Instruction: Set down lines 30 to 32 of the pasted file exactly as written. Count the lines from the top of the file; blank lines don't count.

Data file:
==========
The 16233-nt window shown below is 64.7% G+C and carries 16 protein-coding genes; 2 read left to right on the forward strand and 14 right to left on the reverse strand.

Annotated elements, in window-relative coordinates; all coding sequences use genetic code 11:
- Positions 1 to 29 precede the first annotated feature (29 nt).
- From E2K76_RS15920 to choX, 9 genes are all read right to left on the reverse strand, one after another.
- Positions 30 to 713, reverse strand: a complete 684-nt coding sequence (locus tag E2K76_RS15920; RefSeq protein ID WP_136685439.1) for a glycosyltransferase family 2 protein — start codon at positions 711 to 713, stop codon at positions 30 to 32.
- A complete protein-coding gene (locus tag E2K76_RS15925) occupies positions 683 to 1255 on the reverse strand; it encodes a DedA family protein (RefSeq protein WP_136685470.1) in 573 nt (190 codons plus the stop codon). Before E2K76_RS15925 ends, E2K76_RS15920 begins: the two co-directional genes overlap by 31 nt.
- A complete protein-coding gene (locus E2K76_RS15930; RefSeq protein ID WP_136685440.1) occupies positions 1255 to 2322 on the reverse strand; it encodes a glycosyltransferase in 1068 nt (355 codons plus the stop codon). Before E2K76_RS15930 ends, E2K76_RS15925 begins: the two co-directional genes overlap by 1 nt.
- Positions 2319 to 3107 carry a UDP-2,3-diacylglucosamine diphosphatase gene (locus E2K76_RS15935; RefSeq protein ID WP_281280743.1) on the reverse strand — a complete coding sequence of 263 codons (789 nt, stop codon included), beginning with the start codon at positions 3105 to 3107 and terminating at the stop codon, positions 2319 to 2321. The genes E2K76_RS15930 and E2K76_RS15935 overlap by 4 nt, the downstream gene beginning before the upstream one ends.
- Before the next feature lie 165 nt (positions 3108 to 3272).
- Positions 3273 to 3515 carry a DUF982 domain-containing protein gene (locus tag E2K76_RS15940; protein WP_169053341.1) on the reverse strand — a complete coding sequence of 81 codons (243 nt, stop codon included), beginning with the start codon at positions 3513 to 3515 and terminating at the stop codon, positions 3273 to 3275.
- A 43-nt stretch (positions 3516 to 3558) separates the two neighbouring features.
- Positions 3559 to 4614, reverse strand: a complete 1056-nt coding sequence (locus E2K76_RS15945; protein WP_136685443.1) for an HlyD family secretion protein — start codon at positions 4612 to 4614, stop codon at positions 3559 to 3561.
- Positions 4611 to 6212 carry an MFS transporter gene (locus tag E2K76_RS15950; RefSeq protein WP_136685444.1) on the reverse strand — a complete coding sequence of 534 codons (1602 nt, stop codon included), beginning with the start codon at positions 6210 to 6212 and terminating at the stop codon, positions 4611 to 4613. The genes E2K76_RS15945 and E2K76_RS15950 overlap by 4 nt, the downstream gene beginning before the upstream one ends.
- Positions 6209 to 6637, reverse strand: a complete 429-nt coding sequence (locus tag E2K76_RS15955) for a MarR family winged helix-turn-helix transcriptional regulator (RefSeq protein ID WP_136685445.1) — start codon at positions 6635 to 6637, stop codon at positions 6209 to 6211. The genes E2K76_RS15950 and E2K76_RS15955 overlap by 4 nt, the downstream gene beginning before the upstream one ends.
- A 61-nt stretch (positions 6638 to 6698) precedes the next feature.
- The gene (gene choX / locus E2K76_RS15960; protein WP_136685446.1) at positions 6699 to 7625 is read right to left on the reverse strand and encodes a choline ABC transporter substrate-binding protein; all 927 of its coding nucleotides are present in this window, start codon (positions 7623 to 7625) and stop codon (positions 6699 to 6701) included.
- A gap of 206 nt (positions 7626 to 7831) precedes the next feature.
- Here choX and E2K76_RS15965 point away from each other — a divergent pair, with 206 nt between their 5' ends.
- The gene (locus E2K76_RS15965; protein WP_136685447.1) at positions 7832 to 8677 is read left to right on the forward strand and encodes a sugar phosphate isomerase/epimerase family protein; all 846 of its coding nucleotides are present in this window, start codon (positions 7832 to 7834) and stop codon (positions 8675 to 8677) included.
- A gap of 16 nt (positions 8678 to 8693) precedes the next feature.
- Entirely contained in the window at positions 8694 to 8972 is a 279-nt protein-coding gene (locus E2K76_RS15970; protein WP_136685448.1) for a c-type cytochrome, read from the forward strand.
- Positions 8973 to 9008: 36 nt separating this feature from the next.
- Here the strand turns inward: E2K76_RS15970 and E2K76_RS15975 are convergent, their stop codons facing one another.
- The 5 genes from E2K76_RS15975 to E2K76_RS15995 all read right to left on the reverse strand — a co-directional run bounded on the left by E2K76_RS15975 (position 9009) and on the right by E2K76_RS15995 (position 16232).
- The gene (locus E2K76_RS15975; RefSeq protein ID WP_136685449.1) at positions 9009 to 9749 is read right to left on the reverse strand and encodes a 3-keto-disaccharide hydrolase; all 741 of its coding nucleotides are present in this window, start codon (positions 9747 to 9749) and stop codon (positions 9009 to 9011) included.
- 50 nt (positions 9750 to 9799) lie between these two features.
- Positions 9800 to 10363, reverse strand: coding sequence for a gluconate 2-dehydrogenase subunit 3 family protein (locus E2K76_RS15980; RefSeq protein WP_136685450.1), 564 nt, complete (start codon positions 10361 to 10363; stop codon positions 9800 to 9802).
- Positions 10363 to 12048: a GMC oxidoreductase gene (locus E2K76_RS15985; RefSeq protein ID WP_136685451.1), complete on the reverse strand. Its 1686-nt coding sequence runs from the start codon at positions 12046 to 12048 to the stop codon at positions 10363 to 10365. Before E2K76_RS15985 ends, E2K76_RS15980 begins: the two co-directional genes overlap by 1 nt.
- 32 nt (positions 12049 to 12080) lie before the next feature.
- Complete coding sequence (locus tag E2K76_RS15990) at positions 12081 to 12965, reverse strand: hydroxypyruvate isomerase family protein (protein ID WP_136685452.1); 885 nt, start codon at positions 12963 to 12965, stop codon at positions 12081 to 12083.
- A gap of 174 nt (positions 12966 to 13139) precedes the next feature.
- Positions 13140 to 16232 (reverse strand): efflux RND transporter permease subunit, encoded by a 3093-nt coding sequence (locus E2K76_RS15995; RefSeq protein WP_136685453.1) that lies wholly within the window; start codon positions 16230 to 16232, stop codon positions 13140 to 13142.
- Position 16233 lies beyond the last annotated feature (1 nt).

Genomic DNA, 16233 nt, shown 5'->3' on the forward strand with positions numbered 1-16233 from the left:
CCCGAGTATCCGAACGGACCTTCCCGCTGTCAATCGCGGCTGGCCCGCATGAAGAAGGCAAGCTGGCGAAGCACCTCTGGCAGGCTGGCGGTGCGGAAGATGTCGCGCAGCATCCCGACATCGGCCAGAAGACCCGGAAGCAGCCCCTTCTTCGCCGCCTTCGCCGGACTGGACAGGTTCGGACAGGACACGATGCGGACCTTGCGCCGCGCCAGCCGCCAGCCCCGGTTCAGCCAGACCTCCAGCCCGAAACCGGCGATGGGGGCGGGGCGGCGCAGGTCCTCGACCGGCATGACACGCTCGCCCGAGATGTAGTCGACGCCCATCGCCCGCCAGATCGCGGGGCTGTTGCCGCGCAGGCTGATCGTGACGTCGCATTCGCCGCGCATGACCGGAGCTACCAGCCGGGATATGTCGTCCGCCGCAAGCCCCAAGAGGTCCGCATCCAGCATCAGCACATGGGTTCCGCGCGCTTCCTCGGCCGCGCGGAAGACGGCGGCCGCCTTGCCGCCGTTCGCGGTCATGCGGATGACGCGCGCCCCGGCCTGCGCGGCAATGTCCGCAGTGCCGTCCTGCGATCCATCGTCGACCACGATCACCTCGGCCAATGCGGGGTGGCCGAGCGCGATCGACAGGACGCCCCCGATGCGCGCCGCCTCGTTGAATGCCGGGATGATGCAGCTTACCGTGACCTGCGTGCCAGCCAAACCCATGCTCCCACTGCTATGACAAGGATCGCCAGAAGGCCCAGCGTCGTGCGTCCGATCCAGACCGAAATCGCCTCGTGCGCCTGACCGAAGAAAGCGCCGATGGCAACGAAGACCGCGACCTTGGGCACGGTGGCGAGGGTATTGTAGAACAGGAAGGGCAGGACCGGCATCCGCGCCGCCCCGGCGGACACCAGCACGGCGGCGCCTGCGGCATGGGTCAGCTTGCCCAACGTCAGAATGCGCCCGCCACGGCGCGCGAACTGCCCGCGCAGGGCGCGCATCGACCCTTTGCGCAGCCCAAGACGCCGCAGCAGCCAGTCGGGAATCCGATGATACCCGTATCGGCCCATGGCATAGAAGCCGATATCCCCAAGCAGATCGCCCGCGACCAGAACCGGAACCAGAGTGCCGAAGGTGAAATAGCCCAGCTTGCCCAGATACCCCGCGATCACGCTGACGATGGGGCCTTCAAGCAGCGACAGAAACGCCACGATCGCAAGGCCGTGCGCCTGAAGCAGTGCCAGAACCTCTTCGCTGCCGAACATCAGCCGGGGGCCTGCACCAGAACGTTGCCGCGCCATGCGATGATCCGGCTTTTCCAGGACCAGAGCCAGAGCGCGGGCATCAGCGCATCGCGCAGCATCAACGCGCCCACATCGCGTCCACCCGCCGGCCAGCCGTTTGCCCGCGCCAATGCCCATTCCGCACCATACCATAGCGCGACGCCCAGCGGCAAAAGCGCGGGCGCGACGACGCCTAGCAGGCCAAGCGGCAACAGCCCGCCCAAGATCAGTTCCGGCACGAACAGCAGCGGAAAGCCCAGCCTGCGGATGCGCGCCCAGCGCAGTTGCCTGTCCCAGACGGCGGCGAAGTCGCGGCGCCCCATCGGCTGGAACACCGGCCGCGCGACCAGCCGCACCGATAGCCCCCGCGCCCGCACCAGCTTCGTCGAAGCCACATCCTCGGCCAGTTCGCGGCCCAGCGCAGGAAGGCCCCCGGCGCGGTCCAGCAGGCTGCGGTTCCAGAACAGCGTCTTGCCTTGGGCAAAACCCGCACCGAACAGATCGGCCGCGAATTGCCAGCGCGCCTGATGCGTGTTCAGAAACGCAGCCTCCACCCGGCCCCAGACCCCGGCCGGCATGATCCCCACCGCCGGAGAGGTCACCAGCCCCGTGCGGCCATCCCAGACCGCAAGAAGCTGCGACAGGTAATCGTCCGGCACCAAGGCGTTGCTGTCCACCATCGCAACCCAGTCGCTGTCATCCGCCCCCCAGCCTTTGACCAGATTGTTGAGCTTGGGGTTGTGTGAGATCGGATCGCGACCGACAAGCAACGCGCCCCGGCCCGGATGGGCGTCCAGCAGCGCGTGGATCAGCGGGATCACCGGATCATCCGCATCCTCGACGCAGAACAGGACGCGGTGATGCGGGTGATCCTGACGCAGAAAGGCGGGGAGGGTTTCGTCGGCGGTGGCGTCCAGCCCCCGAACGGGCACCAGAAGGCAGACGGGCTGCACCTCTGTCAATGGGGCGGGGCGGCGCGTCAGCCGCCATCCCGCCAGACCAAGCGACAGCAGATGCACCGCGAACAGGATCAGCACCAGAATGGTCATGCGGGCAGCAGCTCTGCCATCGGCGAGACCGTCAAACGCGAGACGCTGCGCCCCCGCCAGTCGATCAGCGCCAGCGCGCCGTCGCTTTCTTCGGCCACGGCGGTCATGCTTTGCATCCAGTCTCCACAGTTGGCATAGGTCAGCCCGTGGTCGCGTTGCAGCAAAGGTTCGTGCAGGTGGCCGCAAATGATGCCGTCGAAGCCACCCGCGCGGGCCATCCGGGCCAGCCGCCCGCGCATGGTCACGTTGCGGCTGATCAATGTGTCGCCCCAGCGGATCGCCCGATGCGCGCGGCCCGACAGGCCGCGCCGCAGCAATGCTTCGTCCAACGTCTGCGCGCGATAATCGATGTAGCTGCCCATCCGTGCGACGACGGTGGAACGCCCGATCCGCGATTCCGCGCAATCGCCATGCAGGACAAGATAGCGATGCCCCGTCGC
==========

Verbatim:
- Complete coding sequence (locus tag E2K76_RS15990) at positions 12081 to 12965, reverse strand: hydroxypyruvate isomerase family protein (protein ID WP_136685452.1); 885 nt, start codon at positions 12963 to 12965, stop codon at positions 12081 to 12083.
- A gap of 174 nt (positions 12966 to 13139) precedes the next feature.
- Positions 13140 to 16232 (reverse strand): efflux RND transporter permease subunit, encoded by a 3093-nt coding sequence (locus E2K76_RS15995; RefSeq protein WP_136685453.1) that lies wholly within the window; start codon positions 16230 to 16232, stop codon positions 13140 to 13142.